Canceling press briefings threatens 'accountability, transparency': reporter association

Canceling press briefings threatens 'accountability, transparency': reporter association
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President TrumpDonald John TrumpDem senator says Zelensky was 'feeling the pressure' to probe Bidens 2020 Dems slam Trump decision on West Bank settlements Trump calls latest impeachment hearings 'a great day for Republicans' MORE's threat to cancel future White House press briefings would "reduce accountability," the president of the White House Correspondents' Association (WHCA) said on Friday.

"White House briefings and press conferences provide substantive and symbolic opportunities for journalists to pose questions to officials at the highest levels of the U.S. government," WHCA President Jeff Mason said in a statement. "That exercise, conducted in full view of our republic's citizens, is clearly in line with the spirit of the First Amendment."

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Mason, who heads a member organization of reporters who cover the White House for major media organizations, pushed back strongly on the idea Trump tweeted early on Friday amid critical reports about disorganized communications at the White House.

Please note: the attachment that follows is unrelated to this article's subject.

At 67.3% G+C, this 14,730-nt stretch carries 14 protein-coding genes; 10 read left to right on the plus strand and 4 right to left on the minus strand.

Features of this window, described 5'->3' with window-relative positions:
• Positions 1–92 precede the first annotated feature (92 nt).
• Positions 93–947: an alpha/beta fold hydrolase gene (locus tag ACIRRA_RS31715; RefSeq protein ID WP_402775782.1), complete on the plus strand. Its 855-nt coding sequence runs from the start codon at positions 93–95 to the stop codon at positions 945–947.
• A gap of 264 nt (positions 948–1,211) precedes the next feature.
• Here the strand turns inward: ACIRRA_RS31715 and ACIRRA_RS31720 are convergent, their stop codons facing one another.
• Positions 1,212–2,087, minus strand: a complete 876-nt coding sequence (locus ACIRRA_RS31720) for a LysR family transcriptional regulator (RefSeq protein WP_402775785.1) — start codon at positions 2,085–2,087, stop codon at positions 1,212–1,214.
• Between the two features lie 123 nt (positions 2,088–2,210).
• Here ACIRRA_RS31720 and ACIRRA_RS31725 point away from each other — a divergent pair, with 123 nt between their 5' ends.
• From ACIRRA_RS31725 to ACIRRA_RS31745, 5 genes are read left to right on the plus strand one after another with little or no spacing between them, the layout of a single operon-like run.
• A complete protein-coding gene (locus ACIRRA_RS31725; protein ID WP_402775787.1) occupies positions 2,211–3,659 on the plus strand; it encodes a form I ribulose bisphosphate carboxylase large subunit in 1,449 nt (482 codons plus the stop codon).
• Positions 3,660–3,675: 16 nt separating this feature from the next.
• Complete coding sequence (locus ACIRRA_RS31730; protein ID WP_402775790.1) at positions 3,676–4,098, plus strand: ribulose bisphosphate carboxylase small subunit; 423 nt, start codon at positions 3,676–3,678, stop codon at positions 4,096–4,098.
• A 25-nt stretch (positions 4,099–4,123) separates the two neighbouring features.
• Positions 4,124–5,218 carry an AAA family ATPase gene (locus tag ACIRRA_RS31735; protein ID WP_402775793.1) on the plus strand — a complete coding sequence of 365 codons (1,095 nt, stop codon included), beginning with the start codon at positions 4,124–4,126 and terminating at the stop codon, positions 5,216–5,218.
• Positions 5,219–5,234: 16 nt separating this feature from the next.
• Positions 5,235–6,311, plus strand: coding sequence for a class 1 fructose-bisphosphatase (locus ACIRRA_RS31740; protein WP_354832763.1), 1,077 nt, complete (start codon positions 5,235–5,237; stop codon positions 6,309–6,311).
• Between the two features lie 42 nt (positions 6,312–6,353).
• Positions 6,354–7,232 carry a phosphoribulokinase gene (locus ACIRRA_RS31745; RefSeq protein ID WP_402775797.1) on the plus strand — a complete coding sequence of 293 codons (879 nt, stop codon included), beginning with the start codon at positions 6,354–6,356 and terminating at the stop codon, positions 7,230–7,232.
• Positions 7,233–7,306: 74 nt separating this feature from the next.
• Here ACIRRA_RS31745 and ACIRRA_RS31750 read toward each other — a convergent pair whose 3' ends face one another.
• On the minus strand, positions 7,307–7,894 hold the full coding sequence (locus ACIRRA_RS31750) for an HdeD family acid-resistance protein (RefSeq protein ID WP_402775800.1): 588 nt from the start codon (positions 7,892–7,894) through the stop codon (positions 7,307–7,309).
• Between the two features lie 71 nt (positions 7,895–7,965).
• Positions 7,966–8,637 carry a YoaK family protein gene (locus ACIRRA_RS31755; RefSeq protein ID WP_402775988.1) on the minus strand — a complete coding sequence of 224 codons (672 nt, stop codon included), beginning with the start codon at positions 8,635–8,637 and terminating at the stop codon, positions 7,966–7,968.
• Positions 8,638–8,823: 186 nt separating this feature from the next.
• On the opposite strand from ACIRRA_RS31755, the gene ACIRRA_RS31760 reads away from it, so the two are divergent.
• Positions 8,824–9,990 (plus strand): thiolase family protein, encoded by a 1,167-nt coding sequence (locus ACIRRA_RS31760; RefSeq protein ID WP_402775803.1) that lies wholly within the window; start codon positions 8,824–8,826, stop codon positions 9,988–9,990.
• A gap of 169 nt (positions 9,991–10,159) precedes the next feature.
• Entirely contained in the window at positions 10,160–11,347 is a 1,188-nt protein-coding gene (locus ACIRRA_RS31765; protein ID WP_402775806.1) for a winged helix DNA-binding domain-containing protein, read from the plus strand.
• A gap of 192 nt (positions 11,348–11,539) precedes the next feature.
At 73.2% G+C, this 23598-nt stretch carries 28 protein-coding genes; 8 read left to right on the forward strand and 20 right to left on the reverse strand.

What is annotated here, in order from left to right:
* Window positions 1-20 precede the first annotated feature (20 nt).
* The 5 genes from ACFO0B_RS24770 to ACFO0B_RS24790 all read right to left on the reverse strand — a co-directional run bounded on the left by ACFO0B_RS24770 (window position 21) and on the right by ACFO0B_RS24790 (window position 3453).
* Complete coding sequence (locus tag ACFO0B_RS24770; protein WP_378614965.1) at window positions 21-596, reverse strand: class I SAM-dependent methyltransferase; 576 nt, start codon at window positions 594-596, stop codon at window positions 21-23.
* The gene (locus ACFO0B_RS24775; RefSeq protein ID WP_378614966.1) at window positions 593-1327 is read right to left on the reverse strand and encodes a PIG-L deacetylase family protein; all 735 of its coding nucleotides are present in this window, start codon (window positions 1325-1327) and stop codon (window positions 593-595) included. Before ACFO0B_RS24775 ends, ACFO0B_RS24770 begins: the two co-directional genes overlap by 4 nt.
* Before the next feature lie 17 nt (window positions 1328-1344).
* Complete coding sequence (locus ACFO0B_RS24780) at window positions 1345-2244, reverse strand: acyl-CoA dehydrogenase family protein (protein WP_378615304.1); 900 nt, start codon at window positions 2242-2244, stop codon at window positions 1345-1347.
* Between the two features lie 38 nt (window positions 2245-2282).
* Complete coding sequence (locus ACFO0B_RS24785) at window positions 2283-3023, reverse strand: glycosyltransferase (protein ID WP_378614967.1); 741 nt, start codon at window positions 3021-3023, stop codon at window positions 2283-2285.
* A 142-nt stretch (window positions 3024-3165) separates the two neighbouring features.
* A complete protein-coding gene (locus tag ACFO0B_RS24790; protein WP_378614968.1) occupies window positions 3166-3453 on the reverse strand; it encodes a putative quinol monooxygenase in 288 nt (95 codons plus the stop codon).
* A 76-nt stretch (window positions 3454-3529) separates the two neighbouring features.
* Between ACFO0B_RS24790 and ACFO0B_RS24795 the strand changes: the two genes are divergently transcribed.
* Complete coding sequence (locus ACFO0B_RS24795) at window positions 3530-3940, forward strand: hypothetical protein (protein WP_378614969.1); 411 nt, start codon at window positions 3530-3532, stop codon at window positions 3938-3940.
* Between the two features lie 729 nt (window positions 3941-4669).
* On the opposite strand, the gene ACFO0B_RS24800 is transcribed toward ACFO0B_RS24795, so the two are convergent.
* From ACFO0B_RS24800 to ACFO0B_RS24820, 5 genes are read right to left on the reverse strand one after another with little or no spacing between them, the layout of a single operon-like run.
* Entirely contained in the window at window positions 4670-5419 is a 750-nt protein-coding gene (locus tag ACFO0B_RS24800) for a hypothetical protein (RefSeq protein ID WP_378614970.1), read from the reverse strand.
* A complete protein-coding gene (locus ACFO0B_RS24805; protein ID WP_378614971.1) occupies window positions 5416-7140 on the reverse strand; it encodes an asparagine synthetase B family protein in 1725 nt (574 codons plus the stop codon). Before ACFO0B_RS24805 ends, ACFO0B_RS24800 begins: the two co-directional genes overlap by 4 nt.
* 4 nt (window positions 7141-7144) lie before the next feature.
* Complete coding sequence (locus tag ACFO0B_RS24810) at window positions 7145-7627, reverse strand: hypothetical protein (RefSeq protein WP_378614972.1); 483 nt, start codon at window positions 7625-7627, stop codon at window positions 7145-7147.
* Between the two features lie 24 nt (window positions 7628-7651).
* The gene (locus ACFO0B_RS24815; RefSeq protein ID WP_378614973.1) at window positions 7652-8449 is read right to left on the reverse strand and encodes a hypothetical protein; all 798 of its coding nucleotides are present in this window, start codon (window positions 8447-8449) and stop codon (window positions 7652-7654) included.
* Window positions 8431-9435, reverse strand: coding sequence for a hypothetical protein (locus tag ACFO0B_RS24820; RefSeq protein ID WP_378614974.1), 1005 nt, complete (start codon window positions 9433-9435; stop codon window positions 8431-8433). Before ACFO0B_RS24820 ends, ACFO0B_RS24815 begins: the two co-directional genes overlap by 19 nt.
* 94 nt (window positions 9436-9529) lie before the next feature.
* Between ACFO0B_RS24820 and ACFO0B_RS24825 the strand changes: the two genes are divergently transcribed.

"Doing away with briefings would reduce accountability, transparency, and the opportunity for Americans to see that, in the U.S. system, no political figure is above being questioned. The White House Correspondents' Association would object to any move that would threaten those constitutionally-protected principles."

Trump floated the idea of calling off future press briefings and replacing the daily news conferences with written briefings.

"As a very active President with lots of things happening, it is not possible for my surrogates to stand at podium with perfect accuracy!" Trump wrote on Twitter. 

"Maybe the best thing to do would be to cancel all future 'press briefings' and hand out written responses for the sake of accuracy???" he added in a second tweet.

The White House is facing backlash over a series of inconsistent statements regarding Trump's decision to fire FBI Director James Comey earlier in the week. Trump's own account of the firing directly contradicted what other officials had told the press.

Despite those clear contradictions, White House spokeswoman Sarah Huckabee Sanders told reporters at Thursday's press briefing that the White House's narrative had remained consistent.